The Hempstead Town Board on Tuesday appointed Thomas Muscarella to fill a vacancy on the board and passed a long-sought overhaul of the town ethics code.
The board's four Republicans voted unanimously to appoint Muscarella, a Republican, despite the objections of Democratic Supervisor Laura Gillen, who said the appointment was undemocratic and will give him an unfair advantage when he runs for election to the seat in November.
Muscarella, 59, of Garden City, takes the seat of former Second District Councilman Edward Ambrosino, who pleaded guilty to felony tax evasion and resigned from his town post April 3.
Democratic Senior Councilwoman Dorothy Goosby left the meeting before the vote.
Gillen called the appointment a "move to tip the scales in November," and noted all of the Republicans on the board were first appointed to their seats.
Councilman Anthony D’Esposito countered by citing instances in which Democratic governments have made appointments to fill vacancies both statewide and locally. He also said that Tom Tweedy, a Republican running on the Democratic line against Muscarella in November, himself appointed people to fill vacancies on the Floral Park Village board of trustees as mayor.
Muscarella was sworn in after the vote.
“The person who vacated this seat had to do so for personal reasons," he said of Ambrosino.
“I am an appointed official. When it comes to Muscarellas, we like to be elected officials and I will work hard to represent the area.”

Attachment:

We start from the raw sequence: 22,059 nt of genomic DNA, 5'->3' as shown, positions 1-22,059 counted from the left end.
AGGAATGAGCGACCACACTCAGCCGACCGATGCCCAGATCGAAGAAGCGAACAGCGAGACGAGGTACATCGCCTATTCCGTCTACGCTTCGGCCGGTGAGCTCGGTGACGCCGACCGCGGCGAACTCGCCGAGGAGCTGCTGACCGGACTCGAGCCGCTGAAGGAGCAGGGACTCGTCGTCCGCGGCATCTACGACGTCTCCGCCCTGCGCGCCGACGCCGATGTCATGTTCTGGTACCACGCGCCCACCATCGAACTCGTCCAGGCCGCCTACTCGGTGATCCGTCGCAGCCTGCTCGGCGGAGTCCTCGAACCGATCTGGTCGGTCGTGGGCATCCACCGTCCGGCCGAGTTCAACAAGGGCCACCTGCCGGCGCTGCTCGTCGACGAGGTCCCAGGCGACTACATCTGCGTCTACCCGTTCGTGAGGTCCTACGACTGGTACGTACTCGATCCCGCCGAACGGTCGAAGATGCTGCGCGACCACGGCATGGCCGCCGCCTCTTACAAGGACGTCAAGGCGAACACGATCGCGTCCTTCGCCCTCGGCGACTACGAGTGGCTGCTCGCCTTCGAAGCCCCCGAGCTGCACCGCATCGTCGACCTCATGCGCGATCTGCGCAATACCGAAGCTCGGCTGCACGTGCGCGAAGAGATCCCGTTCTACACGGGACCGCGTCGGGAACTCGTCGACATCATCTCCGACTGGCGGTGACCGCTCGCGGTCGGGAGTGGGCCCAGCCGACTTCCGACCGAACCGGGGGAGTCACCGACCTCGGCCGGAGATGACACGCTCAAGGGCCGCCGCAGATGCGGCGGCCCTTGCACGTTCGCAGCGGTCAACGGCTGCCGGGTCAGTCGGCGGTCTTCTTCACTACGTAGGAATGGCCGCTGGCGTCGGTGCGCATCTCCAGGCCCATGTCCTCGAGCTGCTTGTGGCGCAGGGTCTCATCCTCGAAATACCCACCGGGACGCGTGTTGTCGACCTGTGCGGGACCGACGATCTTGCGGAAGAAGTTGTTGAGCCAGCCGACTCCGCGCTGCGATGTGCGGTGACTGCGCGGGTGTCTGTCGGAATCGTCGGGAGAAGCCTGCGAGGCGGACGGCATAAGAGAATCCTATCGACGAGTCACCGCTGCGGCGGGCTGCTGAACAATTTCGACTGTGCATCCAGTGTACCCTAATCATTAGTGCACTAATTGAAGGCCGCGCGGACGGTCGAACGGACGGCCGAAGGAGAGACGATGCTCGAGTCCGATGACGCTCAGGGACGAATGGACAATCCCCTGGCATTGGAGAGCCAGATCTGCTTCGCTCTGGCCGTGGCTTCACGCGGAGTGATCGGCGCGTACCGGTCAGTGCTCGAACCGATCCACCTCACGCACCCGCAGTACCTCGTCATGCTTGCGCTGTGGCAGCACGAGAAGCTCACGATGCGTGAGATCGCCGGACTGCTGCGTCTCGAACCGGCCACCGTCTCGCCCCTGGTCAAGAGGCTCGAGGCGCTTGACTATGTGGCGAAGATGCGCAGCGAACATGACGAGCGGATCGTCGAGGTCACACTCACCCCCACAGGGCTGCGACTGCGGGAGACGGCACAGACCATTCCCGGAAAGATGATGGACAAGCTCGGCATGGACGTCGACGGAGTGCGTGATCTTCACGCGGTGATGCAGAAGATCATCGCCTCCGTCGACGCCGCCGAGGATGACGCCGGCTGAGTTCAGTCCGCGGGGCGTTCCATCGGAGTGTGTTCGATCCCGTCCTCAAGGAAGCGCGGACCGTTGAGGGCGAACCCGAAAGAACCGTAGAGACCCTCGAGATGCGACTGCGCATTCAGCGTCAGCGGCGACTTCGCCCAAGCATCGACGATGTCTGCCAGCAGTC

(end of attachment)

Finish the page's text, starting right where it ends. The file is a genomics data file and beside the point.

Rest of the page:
Muscarella's siblings include an Oyster Bay Town councilman, a Nassau County legislator and a Nassau County District Court judge.
The board also unanimously passed an overhaul of the town ethics code with new or revised rules combating nepotism, conflicts of interest and the use of town offices for private gain.
“This is a vast improvement of the existing code of ethics,” the town’s ethics counsel Steve Leventhal said. “Previously, it was a bare-bones statute that was really inadequate.”
The new code includes a clause added by D'Esposito that prohibits town officials from seeking to limit the free-speech rights of town employees and contractors.
The proposal was prompted by a memo purportedly showing that Gillen had contacted a town contractor regarding an employee of the company who had publicly criticized Gillen, according to a Monday town board news release.
According to the release, the memo was sent from the employer to the employee and stated that Gillen contacted the firm about the employee's critical comments, which "have jeopardized our business relationship with our client, the Town of Hempstead."
The memo purportedly asked the employee to refrain from such remarks, and warned that doing otherwise could lead to the employee's "termination."
Bonnie Radafshar of Westbury confirmed in an interview that she is the employee referenced and that she received the memo from her employer.
D'Esposito said the employer is Hawkins Delafield & Wood, the town's bond counsel.
Radafshar said: "Freedom of speech is always important to maintain, and I have respect for my employer."
Robert Smith, a partner at the firm, declined to comment.
Gillen spokesman Mike Fricchione declined to comment, saying he was "afraid of retaliation from [D’Esposito] because he has publicly threatened to fire me ... for speaking to the press on the supervisor's behalf."